For many school leavers , traditional science degrees remain a popular choice.
Many undergraduate programmes allow those with a spark for biology and chemistry, for example, to explore their interests in more depth and develop a taste for the direction they would like to follow after graduating.
However, with such a broad spectrum of onward careers to choose from, and many requiring additional training to enter them, specialising can be a daunting prospect.
Robert Gordon University currently runs a quartet of courses which help provide safe passage for science students seeking entry into the highly skilled instrumental analytical science (IAS) professions.
Designed and delivered in close collaboration with industry, the MSc programme allows students to specialise in the use of modern analytical equipment within the fields of DNA Analysis, Proteomics and Metabolomics, Drug Analysis and Toxicology, Oilfield Chemicals or Environmental Analysis.
The courses are at RGU’s School of Pharmacy and Life Sciences – over 45 weeks full-time or up to three years part-time – and comprise a combination of lab-based work, study visits, guest lecturers, workshops and a masters research project, some of which are hosted in or undertaken in collaboration with industry.
Uchenna Chukwuma-Ezike commenced study on the MSc IAS Oilfield Chemicals course in 2006 and graduated in 2007 with distinction. He joined the course directly after completing an undergraduate degree in Applied Biochemistry.
During his Semester Two research project, the School provided Uchenna with the opportunity to carry out his research in an oil servicing company in Aberdeen.
He was retained immediately after graduation and worked for the company as a crude oil analyst within the hydrocarbon allocation section for two years, where he gained further laboratory experience in support of offshore petroleum production services.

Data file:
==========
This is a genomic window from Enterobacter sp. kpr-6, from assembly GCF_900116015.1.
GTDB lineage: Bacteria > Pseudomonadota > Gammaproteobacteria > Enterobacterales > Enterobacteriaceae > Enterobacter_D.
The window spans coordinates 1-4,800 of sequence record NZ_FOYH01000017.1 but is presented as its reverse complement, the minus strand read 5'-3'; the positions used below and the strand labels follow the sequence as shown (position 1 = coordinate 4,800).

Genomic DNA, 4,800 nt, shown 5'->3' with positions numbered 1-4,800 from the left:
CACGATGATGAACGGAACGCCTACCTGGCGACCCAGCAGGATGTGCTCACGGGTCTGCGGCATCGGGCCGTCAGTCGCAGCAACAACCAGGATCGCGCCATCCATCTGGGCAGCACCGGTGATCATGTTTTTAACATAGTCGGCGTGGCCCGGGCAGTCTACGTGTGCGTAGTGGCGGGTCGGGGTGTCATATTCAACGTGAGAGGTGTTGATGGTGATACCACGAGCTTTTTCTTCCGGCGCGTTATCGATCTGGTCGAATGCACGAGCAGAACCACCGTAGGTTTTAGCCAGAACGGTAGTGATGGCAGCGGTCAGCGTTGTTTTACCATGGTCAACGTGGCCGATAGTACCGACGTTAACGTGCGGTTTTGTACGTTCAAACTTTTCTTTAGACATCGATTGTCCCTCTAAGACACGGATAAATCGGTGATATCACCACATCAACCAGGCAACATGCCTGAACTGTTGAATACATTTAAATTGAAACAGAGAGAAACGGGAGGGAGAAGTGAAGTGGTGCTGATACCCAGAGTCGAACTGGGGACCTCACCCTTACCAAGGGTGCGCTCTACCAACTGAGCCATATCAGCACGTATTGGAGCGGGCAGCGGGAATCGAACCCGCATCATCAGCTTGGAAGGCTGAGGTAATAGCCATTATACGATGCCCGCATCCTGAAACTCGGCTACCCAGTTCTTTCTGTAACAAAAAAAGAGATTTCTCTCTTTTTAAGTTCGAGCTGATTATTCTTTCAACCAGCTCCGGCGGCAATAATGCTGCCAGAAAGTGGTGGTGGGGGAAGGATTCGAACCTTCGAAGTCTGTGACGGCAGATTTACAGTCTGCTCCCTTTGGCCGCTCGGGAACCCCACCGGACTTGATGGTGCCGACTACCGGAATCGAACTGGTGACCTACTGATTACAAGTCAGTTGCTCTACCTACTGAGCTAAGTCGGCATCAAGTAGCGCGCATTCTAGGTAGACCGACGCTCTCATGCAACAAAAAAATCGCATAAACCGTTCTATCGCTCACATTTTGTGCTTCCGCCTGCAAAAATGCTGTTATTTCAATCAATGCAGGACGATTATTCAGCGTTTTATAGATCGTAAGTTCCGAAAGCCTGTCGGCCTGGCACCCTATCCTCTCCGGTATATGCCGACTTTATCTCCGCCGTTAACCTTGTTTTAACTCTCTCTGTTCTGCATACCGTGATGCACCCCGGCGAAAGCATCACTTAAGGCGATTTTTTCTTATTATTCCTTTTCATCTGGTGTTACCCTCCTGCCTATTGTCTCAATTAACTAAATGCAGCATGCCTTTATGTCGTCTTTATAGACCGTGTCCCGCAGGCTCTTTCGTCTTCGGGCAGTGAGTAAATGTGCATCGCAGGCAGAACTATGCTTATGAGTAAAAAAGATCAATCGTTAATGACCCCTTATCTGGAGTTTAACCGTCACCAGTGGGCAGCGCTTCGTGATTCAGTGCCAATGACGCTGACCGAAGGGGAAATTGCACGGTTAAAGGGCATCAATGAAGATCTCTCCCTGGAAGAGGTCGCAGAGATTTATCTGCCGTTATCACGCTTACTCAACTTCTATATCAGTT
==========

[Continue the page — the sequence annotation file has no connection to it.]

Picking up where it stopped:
This led to a position as a technical support engineer, specialising within the petroleum production chemistry. During this time, Uchenna was involved in several offshore oilfield chemical selection and applications for matured and new fields, chemical field trials, field optimisations, troubleshooting and oil field chemical application.
Uchenna is now an account support manager for Champion Technologies where he is responsible for providing daily offshore petroleum production chemistry and chemical services for North Sea operations.
Looking back at his career so far, Uchenna said: “I am pleased I chose to pursue my interest in the oil industry through such an applied route of learning.
“While I enjoyed my undergraduate degree very much, the MSc programme allowed me to build on my knowledge, equipping me with the skills to achieve my aim of becoming an oilfield professional.”
MSc IAS programme leader Dr Graeme Kay comments: “Today’s postgraduates face a challenging job market, where employers look more and more to the technical skill set that accompanies each applicant.
“Our MSc courses in Instrumental Analytical Science are designed to reflect this demand for applied knowledge. Our postgraduates are equipped not only with the underpinning scientific theories, but the relevant hands-on experience to enable them to ‘hit the ground running’ when they enter employment”
Information on the MSc Instrumental Analytical Science programmes can be found online at www.rgu.ac.uk/ instrumental